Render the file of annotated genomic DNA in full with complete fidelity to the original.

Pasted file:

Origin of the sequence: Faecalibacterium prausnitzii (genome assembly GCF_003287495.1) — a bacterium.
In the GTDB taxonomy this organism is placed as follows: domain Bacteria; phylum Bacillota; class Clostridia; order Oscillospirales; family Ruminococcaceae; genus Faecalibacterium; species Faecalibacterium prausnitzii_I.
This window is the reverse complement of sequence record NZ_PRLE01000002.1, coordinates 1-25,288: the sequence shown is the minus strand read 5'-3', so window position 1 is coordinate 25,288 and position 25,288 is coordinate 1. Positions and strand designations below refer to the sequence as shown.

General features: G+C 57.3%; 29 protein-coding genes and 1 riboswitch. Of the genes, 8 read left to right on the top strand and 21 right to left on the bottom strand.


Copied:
Origin of the sequence: Faecalibacterium prausnitzii (genome assembly GCF_003287495.1) — a bacterium.
In the GTDB taxonomy this organism is placed as follows: domain Bacteria; phylum Bacillota; class Clostridia; order Oscillospirales; family Ruminococcaceae; genus Faecalibacterium; species Faecalibacterium prausnitzii_I.
This window is the reverse complement of sequence record NZ_PRLE01000002.1, coordinates 1-25,288: the sequence shown is the minus strand read 5'-3', so window position 1 is coordinate 25,288 and position 25,288 is coordinate 1. Positions and strand designations below refer to the sequence as shown.

General features: G+C 57.3%; 29 protein-coding genes and 1 riboswitch. Of the genes, 8 read left to right on the top strand and 21 right to left on the bottom strand.